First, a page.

Sunday, October 08, 2006


The days immediately after Iris died, were virtually unbearable. At the funeral were just six of her family present, yet over fifty of our friends attended. A select few of us went from the crematorium to a nearby pub for a quiet drink. I went to see Iris’ sister later that evening to arrange the scattering of the ashes. Her sister hadn’t given the undertakers any instructions about this so I asked if I could scatter them. At first all she wanted to do with them was to have them scattered in the crematory gardens but I persuaded her to allow me to take them. I told her what I was going to do with them but she didn’t appear to be interested whatsoever. That was the very last time I spoke to any member of the family. I went to the undertakers and informed them I wanted the deceased’s ashes to scatter. Surprisingly enough, they said they were at the crematorium awaiting general disposal. I found out that ashes weren’t scattered in the gardens at all, apart from a token few. Unless requested otherwise, they were usually kept for a month before disposal at a local land-fill site. This, I discovered, is common practise. I had no difficulty in getting the ashes but had to pay £10 for the plastic container. (They said it was not returnable!)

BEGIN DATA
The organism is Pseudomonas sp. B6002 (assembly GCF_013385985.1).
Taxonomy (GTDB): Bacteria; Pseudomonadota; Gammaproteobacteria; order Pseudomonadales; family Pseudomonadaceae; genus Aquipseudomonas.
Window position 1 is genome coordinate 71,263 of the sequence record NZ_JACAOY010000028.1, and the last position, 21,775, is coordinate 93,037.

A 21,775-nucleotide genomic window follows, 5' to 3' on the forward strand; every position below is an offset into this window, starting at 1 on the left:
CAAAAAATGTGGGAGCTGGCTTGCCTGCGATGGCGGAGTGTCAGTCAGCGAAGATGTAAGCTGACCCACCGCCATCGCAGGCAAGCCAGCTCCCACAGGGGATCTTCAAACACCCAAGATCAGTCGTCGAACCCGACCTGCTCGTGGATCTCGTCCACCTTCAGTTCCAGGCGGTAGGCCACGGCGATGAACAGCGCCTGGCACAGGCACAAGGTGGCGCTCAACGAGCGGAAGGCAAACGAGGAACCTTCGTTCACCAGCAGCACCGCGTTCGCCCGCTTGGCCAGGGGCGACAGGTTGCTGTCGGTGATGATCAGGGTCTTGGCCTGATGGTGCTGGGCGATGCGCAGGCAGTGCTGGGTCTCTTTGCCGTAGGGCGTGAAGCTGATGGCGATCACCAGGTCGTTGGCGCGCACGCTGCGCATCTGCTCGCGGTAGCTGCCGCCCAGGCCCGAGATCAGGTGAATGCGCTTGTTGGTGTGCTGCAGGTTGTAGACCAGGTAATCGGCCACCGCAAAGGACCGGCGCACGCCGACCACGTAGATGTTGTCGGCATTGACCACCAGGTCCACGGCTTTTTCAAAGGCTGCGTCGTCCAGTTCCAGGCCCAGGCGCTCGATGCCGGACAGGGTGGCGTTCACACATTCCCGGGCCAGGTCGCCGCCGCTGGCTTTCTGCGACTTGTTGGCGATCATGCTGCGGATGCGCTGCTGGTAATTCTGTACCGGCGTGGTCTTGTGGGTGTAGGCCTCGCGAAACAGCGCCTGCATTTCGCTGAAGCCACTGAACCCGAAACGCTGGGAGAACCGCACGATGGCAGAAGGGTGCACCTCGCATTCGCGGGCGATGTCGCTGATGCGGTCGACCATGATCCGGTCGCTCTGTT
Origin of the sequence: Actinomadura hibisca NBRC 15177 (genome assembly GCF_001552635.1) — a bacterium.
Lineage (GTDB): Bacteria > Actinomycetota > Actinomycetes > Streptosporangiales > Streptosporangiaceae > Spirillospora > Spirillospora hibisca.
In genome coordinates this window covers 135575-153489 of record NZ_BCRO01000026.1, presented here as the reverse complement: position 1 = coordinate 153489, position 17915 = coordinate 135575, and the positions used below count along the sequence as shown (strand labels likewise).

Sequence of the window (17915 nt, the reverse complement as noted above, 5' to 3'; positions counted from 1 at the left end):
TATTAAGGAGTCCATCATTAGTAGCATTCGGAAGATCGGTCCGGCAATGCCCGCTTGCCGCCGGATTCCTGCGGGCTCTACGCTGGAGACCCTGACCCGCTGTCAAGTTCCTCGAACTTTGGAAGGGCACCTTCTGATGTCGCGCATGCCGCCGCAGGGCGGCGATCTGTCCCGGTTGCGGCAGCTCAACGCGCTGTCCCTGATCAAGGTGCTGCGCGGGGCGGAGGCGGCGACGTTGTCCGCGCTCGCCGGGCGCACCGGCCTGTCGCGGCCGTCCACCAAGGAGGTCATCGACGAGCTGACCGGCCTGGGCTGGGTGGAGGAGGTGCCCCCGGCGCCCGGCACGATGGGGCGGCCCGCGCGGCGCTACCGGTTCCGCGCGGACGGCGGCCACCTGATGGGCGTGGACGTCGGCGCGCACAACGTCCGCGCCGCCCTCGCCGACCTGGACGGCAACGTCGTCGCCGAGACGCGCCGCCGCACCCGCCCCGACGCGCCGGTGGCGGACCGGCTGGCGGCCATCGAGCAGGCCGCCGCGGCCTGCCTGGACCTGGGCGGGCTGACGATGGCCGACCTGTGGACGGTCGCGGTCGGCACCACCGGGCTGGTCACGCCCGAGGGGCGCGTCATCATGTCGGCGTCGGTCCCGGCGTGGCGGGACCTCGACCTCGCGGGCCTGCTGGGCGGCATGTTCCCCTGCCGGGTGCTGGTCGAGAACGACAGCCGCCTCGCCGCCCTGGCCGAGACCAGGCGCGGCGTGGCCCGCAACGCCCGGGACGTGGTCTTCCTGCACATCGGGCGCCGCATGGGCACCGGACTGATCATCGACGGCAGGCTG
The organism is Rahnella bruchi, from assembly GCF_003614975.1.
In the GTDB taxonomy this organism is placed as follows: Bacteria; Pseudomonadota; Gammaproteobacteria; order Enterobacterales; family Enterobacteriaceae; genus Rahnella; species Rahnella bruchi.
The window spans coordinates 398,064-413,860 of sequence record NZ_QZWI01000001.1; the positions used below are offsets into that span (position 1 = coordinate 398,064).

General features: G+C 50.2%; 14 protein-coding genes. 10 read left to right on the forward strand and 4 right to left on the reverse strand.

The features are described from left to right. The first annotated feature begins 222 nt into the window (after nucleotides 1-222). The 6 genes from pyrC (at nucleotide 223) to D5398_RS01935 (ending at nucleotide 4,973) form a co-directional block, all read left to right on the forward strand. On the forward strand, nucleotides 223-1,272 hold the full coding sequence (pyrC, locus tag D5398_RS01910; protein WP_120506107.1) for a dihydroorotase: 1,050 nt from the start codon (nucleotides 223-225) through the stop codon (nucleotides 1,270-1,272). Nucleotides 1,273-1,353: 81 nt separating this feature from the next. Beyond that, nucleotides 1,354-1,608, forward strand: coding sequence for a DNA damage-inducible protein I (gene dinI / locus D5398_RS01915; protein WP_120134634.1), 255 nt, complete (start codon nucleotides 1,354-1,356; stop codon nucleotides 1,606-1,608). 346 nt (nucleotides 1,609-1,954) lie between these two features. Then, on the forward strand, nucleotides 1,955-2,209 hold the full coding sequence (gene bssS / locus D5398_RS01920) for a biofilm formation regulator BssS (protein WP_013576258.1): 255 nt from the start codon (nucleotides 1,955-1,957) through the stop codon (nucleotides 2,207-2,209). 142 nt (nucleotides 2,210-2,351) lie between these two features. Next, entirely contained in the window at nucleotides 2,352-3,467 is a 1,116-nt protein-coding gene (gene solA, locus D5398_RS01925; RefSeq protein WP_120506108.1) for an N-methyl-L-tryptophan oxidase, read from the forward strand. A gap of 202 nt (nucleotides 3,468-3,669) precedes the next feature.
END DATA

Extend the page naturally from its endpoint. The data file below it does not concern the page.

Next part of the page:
A few days later, I made a lonely journey up to Berwick; the place that held so many memories. I scattered her ashes from the cliff-top to the beach below where we had walked and lain together in the sun. After that, I never went to Berwick again.
On my return, I wrote a poem I thought would be the last one I was ever going to write. Indeed, for 25 years, it was. Only recently have I started writing again.
This poem tells of my despair and loneliness.

On Friday October 3rd 1980, at 11am, my beloved Iris died in my arms at Weston Park Hospital.

Once, once in a thousand years,
A love like hers comes fleeting by
And steals my heart and disappears
For all eternity.

I taste the sweetness of her lips,
I smell the fragrance of her hair,
But suddenly, she from me slips
And leaves me in despair.

Each endless day on endless day
Does naught to help me to forget
Those few brief years of ecstasy,
And still I love her yet.

Through sleepless nights I walk alone,
And, gazing at the stars above,
I know that she’s forever gone.
Goodbye, goodbye, my love!

Later, I shall return to happier times and continue with our story. Meanwhile, I would appreciate a kind comment or two.

1 comment:

snowfairy said...

That is such a moving poem it sums up your feelings in one... if anyone has ever lost a love so dear, that poem just speaks into their heart aswell. You are so blessed to be able to express such feelings in written language...